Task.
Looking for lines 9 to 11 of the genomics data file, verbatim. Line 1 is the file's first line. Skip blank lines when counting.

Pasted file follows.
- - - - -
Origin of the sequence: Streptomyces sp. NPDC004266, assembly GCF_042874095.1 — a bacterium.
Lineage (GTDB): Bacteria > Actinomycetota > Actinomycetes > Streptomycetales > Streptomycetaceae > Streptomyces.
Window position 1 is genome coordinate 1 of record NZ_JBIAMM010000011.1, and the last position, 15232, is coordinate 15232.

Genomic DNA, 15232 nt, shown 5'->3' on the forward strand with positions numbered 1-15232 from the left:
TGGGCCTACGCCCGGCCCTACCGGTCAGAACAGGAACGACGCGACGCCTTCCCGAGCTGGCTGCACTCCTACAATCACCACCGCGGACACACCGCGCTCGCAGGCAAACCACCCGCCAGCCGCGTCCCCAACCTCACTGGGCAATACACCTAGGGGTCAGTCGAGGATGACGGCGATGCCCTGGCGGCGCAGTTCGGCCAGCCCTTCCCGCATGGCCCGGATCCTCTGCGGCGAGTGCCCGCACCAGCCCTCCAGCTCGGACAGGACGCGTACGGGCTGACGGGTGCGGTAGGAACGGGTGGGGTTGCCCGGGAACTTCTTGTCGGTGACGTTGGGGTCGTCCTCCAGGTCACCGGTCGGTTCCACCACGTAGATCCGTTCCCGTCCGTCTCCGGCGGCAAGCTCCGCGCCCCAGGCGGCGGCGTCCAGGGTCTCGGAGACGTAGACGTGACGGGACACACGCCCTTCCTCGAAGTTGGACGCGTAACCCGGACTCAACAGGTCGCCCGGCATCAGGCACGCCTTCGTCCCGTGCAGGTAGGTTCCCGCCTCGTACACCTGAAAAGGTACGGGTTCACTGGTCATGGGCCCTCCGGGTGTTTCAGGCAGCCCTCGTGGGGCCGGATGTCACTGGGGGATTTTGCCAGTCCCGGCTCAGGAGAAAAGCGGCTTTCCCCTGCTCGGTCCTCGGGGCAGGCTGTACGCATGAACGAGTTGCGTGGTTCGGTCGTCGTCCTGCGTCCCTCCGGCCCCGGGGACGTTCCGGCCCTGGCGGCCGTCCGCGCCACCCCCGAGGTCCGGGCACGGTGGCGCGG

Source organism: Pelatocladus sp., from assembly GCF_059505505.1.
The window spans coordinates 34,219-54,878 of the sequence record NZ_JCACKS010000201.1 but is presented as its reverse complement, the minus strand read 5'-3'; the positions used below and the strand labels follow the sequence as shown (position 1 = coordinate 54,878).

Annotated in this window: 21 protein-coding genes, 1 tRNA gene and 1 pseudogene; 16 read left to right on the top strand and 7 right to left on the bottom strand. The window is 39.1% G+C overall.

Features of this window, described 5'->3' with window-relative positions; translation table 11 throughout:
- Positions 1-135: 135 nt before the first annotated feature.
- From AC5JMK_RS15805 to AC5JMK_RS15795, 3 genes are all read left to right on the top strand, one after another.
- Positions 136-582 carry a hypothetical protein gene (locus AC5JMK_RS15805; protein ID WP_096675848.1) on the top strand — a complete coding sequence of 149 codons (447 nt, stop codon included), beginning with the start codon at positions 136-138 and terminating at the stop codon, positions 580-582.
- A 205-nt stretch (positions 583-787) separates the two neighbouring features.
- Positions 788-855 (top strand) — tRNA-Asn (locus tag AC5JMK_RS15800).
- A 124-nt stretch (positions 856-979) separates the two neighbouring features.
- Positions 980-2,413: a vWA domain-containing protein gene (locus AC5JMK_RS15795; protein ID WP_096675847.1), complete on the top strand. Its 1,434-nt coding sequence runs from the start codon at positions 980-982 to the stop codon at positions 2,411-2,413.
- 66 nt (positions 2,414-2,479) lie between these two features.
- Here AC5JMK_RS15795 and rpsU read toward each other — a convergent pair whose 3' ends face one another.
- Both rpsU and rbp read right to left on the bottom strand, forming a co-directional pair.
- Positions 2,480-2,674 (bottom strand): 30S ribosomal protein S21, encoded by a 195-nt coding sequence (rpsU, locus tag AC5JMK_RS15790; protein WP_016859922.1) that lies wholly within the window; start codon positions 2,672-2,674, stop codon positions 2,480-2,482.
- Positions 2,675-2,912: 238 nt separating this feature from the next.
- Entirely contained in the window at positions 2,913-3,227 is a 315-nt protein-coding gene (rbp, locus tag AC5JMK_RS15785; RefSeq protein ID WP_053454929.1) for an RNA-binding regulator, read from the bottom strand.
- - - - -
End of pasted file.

Features of this window, described 5'->3' with window-relative positions; translation table 11 throughout:
- Positions 1-135: 135 nt before the first annotated feature.
- From AC5JMK_RS15805 to AC5JMK_RS15795, 3 genes are all read left to right on the top strand, one after another.